So the two sides of the modernist coin become clear, a pro-capitalist position expounding the freedoms of wage labour and the market and a classical Marxist position supporting the inevitable development of capitalism and proletarianisation. Both positions essentially follow the same historical trajectory and both regard the peasantry as backward, a spent force and essentially an obstacle to be overcome in the march of progress.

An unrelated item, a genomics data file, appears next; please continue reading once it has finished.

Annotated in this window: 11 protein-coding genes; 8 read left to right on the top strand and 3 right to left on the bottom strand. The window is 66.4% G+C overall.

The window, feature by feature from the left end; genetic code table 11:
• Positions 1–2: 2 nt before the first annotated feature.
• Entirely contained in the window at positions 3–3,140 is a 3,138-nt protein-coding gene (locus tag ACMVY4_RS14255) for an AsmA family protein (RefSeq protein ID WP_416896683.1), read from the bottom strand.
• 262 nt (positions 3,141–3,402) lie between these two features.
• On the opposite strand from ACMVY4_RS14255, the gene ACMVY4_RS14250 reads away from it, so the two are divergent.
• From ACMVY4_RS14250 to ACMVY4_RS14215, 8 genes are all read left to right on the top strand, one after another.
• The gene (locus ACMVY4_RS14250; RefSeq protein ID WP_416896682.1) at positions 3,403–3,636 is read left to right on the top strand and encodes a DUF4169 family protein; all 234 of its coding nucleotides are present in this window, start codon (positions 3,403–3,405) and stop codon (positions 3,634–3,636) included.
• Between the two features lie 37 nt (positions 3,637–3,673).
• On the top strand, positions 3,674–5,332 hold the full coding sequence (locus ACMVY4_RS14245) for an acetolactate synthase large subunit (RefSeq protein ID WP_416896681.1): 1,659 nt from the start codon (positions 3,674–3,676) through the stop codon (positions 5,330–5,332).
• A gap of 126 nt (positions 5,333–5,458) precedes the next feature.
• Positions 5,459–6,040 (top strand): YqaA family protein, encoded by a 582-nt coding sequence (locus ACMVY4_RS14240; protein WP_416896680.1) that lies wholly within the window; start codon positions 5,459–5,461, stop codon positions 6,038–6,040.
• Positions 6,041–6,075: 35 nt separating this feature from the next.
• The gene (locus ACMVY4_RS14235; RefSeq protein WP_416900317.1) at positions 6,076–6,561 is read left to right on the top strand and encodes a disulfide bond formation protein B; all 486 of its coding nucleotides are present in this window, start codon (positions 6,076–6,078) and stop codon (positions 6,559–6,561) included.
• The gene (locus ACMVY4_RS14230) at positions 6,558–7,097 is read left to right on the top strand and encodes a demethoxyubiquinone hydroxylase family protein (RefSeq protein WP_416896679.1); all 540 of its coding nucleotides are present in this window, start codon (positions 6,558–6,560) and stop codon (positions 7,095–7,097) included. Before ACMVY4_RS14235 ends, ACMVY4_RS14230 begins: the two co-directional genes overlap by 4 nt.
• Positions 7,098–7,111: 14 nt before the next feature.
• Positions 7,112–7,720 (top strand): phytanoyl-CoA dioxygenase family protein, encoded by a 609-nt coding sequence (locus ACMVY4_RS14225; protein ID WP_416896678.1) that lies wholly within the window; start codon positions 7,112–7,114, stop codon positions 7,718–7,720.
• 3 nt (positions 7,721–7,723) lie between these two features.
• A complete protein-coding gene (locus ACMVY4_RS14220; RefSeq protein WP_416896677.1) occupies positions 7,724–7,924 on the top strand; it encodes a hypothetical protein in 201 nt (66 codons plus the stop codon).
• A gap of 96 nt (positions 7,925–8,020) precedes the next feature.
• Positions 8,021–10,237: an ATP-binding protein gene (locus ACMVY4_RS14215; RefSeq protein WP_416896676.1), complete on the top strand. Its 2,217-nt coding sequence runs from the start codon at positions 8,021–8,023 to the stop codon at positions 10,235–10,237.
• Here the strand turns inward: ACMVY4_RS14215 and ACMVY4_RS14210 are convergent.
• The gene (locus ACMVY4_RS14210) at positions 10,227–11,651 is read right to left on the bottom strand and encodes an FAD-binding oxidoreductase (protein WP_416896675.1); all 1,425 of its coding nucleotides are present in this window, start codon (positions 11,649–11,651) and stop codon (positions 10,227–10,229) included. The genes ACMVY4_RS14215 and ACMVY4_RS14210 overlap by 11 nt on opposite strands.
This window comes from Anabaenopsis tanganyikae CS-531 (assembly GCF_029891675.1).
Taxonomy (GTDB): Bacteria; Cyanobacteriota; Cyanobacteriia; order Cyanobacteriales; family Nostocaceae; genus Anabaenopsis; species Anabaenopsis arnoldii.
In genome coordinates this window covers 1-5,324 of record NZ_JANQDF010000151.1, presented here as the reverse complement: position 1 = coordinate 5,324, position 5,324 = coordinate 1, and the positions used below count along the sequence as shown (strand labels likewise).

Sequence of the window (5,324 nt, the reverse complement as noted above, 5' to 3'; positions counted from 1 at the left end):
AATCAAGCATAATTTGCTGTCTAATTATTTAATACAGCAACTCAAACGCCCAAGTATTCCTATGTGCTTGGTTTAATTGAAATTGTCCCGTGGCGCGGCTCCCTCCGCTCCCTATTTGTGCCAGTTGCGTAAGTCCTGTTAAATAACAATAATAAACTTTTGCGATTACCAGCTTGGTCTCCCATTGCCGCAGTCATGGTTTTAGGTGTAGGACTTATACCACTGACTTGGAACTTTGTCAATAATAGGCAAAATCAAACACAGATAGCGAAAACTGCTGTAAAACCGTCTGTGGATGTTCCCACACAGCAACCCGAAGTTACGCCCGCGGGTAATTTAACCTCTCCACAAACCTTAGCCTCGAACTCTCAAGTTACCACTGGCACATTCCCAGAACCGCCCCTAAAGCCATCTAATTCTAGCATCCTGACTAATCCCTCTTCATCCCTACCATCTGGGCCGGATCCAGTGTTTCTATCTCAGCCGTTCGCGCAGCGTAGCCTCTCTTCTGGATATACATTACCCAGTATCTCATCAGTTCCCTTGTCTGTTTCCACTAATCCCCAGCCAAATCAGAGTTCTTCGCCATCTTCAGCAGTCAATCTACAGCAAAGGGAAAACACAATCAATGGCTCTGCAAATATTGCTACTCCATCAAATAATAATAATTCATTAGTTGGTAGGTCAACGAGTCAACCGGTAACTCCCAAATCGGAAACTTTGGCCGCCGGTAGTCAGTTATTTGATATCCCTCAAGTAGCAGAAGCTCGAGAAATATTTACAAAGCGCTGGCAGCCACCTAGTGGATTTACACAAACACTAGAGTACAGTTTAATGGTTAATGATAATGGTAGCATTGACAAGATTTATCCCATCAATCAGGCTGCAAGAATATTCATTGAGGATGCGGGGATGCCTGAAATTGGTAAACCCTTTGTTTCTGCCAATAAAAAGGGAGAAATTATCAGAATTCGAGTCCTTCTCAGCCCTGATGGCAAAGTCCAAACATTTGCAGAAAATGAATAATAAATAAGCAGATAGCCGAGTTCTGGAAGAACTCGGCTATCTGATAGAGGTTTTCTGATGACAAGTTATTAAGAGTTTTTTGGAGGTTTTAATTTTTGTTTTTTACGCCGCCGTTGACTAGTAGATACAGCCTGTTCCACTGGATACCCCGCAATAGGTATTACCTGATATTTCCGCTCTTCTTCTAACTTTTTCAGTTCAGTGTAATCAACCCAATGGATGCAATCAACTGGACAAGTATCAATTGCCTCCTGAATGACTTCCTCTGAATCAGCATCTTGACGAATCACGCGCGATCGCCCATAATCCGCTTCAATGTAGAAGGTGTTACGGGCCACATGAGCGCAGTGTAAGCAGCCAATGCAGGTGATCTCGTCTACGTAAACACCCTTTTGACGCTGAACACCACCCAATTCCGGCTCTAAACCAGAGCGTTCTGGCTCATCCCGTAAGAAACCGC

So as far as most Whig historians were concerned the primary protagonists in the events of 1830-31 were decidedly backward and of little importance. Hobsbawm and Rudé make an observation about the paucity of historical information in their introduction ‘It is a salutary exercise for the modern historian to read - in most cases vainly – through the opulent volumes of that monument to the gentlemen’s view of the countryside, the older volumes of the Victoria County History, in search of any information about the rising of 1830...’ They go on to note that ‘The Liberal politicians of the 1840s, always anxious to comment on the abuses of squire and parson in the interests of Free Trade and in order to palliate the horrors of their own towns, often display an insouciance about the facts of the labourer’s life which reflects both a fundamental lack of interest and a virtually total lack of knowledge’. So this Whig ideological position about the peasant and progress allied with of course a rose tinted defence of the free market explains the lack of information and interest in Swing in the establishment histories.